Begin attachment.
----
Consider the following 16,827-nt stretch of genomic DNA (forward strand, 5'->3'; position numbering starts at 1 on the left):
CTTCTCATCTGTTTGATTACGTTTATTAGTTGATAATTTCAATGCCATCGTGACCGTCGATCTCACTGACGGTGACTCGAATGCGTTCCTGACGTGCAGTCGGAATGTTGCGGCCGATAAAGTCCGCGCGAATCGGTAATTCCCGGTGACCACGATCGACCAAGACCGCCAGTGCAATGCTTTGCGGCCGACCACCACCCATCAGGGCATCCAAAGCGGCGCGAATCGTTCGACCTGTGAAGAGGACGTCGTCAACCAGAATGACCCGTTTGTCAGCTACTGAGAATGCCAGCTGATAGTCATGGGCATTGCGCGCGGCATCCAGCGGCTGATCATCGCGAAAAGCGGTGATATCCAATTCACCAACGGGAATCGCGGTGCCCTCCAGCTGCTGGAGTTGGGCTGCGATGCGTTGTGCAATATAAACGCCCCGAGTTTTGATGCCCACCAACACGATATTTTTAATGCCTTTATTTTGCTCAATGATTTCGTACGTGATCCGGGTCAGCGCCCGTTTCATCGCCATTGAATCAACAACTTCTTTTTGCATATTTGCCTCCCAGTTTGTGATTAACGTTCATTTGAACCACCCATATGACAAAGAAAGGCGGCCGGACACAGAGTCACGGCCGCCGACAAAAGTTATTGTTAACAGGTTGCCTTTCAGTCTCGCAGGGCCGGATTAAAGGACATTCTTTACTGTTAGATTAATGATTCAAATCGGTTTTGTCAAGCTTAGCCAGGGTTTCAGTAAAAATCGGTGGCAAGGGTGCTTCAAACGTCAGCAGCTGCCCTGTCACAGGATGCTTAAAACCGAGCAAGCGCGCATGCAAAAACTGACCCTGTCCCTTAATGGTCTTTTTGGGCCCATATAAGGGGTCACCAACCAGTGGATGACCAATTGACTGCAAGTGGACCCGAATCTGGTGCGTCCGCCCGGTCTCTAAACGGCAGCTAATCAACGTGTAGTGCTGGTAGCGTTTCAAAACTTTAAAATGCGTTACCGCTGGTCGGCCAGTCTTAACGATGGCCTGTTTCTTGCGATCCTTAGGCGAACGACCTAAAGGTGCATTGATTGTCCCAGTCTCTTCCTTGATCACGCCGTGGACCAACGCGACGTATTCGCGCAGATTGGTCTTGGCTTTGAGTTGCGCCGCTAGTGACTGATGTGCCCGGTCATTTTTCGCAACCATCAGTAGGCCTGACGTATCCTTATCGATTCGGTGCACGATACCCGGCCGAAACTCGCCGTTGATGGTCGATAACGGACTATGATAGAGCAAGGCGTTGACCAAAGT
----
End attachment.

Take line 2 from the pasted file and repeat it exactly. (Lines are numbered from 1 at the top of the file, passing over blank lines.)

CTTCTCATCTGTTTGATTACGTTTATTAGTTGATAATTTCAATGCCATCGTGACCGTCGATCTCACTGACGGTGACTCGAATGCGTTCCTGACGTGCAGTCGGAATGTTGCGGCCGATAAAGTCCGCGCGAATCGGTAATTCCCGGTGACCACGATCGACCAAGACCGCCAGTGCAATGCTTTGCGGCCGACCACCACCCATCAGGGCATCCAAAGCGGCGCGAATCGTTCGACCTGTGAAGAGGACGTCGTCAACCAGAATGACCCGTTTGTCAGCTACTGAGAATGCCAGCTGATAGTCATGGGCATTGCGCGCGGCATCCAGCGGCTGATCATCGCGAAAAGCGGTGATATCCAATTCACCAACGGGAATCGCGGTGCCCTCCAGCTGCTGGAGTTGGGCTGCGATGCGTTGTGCAATATAAACGCCCCGAGTTTTGATGCCCACCAACACGATATTTTTAATGCCTTTATTTTGCTCAATGATTTCGTACGTGATCCGGGTCAGCGCCCGTTTCATCGCCATTGAATCAACAACTTCTTTTTGCATATTTGCCTCCCAGTTTGTGATTAACGTTCATTTGAACCACCCATATGACAAAGAAAGGCGGCCGGACACAGAGTCACGGCCGCCGACAAAAGTTATTGTTAACAGGTTGCCTTTCAGTCTCGCAGGGCCGGATTAAAGGACATTCTTTACTGTTAGATTAATGATTCAAATCGGTTTTGTCAAGCTTAGCCAGGGTTTCAGTAAAAATCGGTGGCAAGGGTGCTTCAAACGTCAGCAGCTGCCCTGTCACAGGATGCTTAAAACCGAGCAAGCGCGCATGCAAAAACTGACCCTGTCCCTTAATGGTCTTTTTGGGCCCATATAAGGGGTCACCAACCAGTGGATGACCAATTGACTGCAAGTGGACCCGAATCTGGTGCGTCCGCCCGGTCTCTAAACGGCAGCTAATCAACGTGTAGTGCTGGTAGCGTTTCAAAACTTTAAAATGCGTTACCGCTGGTCGGCCAGTCTTAACGATGGCCTGTTTCTTGCGATCCTTAGGCGAACGACCTAAAGGTGCATTGATTGTCCCAGTCTCTTCCTTGATCACGCCGTGGACCAACGCGACGTATTCGCGCAGATTGGTCTTGGCTTTGAGTTGCGCCGCTAGTGACTGATGTGCCCGGTCATTTTTCGCAACCATCAGTAGGCCTGACGTATCCTTATCGATTCGGTGCACGATACCCGGCCGAAACTCGCCGTTGATGGTCGATAACGGACTATGATAGAGCAAGGCGTTGACCAAAGT